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This tutorial describes the standard pattern for using a database in Resin.
Using a JDBC database is a three step process:
JDBC database access is based around the Factory pattern. With JDBC, javax.sql.DataSource is the Factory object. The <database> configures the DataSource and stores it in the JNDI resource map. The servlet will retrieve the DataSource and use it as a factory to obtain Connection objects, the main workhorse for using databases.
In Resin 3.0, the <database> tag configures the database pool and driver and saves the connection factory (DataSource) in JNDI. JNDI is just a global lookup tree available to all classes, making it straightforward to separate resource configuration from the application code.
The <driver> tag configures the database driver. The database vendor will make the driver classes available and describe the configuration variables. The thirdparty database page describes several important database configurations.
The <type> tag is the most important driver configuration item. It specifies the main Java driver class. For many drivers, you will have a choice of different drivers following different internal JDBC APIs. If you have a choice, you should try the drivers in the following order, after checking your database vendor's recommendations:
In the above example, the <path> is a driver-specific parameter, set using bean-style initialization , i.e. the ConnectionFactory class has a setPath method.
The specific driver for this example, com.caucho.db.jca.ConnectionFactory is a simple database intended for examples and testing.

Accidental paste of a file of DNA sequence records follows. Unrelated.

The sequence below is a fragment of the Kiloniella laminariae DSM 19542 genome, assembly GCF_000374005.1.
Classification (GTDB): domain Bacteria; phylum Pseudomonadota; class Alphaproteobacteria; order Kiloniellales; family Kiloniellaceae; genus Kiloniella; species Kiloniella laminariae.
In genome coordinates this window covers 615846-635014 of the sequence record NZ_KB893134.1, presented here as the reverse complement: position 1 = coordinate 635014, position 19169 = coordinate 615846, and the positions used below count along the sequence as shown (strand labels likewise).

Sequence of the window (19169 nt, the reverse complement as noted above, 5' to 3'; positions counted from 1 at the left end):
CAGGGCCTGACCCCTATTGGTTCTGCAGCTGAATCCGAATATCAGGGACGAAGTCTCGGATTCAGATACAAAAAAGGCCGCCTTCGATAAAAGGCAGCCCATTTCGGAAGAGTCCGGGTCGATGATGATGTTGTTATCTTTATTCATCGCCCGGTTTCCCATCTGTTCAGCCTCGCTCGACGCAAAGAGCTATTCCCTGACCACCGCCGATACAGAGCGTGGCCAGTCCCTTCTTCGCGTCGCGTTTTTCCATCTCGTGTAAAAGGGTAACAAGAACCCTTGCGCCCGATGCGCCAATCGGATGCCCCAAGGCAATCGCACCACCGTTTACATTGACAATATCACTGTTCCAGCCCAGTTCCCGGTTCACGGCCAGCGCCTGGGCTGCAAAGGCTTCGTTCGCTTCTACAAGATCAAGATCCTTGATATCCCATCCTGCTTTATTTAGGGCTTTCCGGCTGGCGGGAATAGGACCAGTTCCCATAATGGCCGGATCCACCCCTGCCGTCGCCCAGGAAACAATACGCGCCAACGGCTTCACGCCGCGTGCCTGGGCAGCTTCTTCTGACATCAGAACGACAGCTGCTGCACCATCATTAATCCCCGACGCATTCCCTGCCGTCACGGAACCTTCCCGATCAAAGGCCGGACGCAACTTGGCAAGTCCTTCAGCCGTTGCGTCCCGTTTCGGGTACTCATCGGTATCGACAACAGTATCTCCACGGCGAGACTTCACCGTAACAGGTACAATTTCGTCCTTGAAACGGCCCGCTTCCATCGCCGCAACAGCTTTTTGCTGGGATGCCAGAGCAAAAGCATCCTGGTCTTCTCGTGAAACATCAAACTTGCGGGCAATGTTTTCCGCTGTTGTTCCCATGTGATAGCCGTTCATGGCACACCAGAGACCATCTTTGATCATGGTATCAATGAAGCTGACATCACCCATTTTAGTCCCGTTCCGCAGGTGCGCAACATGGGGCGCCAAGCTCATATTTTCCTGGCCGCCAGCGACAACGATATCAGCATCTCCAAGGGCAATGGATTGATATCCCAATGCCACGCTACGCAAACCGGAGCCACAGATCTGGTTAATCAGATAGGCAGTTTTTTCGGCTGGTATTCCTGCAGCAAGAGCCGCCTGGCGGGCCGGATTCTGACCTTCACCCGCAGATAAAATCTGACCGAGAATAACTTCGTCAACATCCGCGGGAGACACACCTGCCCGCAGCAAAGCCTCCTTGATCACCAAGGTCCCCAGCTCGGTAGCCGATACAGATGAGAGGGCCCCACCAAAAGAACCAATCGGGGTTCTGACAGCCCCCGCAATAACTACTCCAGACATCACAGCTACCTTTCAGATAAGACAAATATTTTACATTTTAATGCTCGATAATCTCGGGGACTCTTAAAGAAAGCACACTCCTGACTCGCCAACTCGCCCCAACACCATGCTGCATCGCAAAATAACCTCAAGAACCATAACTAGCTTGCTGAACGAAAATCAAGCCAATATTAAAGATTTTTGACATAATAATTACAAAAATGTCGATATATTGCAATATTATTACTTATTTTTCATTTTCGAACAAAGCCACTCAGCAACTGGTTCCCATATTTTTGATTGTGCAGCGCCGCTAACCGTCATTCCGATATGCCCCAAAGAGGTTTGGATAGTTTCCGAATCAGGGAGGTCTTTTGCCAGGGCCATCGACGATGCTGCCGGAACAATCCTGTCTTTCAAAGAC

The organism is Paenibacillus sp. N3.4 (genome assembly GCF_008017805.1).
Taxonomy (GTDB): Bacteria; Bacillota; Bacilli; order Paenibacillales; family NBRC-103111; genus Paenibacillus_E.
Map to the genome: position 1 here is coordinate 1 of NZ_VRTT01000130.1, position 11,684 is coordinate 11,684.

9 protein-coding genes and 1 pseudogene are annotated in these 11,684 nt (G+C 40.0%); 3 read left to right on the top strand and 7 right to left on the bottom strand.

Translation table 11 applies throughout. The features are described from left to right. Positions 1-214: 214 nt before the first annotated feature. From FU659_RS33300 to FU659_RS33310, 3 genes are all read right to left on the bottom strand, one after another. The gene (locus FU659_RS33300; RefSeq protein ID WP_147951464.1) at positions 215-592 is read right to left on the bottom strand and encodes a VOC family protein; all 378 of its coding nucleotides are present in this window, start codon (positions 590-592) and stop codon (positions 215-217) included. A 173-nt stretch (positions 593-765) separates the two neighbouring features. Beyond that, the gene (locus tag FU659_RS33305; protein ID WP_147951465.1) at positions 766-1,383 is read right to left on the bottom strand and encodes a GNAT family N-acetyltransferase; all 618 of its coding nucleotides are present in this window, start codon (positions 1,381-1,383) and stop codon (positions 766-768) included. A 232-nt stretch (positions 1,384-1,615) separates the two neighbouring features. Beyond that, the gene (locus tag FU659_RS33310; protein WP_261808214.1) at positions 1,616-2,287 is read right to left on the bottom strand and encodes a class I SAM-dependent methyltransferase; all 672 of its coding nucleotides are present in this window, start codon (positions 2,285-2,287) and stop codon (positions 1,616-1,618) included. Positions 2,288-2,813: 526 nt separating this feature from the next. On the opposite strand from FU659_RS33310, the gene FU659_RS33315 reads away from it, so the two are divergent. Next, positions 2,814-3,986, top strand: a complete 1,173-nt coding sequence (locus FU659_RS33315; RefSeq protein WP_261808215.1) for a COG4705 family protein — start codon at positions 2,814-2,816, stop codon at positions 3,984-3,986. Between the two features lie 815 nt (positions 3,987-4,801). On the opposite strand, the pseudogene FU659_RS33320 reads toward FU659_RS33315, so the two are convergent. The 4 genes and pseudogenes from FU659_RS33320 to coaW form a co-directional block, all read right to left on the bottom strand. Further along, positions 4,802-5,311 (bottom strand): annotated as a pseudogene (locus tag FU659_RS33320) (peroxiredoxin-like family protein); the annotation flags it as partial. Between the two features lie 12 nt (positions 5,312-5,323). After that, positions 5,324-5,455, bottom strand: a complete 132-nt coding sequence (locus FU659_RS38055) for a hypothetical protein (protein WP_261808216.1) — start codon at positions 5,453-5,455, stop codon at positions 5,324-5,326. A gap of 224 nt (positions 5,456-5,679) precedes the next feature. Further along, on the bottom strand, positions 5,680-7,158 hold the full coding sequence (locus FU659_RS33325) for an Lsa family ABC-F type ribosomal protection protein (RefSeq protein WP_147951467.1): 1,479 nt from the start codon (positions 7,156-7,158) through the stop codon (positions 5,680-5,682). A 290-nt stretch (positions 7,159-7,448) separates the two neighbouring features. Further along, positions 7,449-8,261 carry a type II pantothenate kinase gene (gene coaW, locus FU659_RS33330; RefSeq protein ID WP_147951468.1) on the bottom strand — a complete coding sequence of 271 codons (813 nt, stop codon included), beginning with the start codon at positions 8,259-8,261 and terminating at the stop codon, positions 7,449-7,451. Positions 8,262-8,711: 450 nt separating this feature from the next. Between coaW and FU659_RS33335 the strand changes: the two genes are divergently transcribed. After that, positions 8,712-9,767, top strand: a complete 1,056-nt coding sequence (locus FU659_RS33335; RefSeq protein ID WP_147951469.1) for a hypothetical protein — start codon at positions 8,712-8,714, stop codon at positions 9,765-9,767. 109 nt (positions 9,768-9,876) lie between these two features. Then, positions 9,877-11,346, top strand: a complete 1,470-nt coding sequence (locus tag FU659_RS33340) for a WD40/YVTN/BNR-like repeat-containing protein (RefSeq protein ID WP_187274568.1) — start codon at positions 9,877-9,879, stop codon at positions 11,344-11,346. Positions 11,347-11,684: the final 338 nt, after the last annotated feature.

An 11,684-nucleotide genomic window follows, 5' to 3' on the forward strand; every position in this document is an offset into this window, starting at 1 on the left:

The servlet is configured with a DataSource to access JDBC. Resin allows two styles of configuration: Dependency Injection using bean-style setters and standard servlet <init-param> configuration. The Dependency Injection style is simpler, while the <init-param> style will work on all servlet engines. By creating a separate assemble() method, a servlet can take advantage of Resin's Dependency Injection and still be fully compatible with other servlet engines.
The servlet needs to lookup the database pool's DataSource using JNDI. In the configuration above, the name "jdbc/basic" is shorthand for "java:comp/env/jdbc/basic". "java:comp/env" is a context containing configured resources. For example, "java:comp/env/jdbc/basic" is a JDBC resource in that context.
Because the servlet only needs to look up the DataSource once, it will generally look it up in the init() method and store it as an instance variable. Because the DataSource is designed to be thread-safe, it can be used simultaneously by any of the requesting threads.
When the servlet initializes, it checks to see if the DataSource is already configured. If not, the assemble() method configures the DataSource itself using JNDI. The assemble() method performs the Assembler function in the Dependency Injection (Assembly Line) pattern.
If you are using Resin's Dependency Injection capability, the assemble() method is not needed. You can eliminate the JNDI code and rely on the setDataSource. You'll need the assemble() method if you're porting your servlet to a different servlet engine.
Using dependency injection to configure servlets has some advantages over the init-param method:
Enabling the Dependency Injection pattern is trivial: just add a setDataSource method as in the example above.
The most important pattern when using JDBC is the following try/finally block. All database access should follow this pattern. Because connections are pooled, it's vital to close the connection no matter what kind of exceptions may be thrown So the conn.close() must be in a finally block.
The full example splits the database access into two methods to clarify the roles. The service retrieves the output writer from the servlet response and wraps any checked exceptions in a ServletException. Splitting the servlet method simplifies the doQuery method, so it can concentrate on the database access.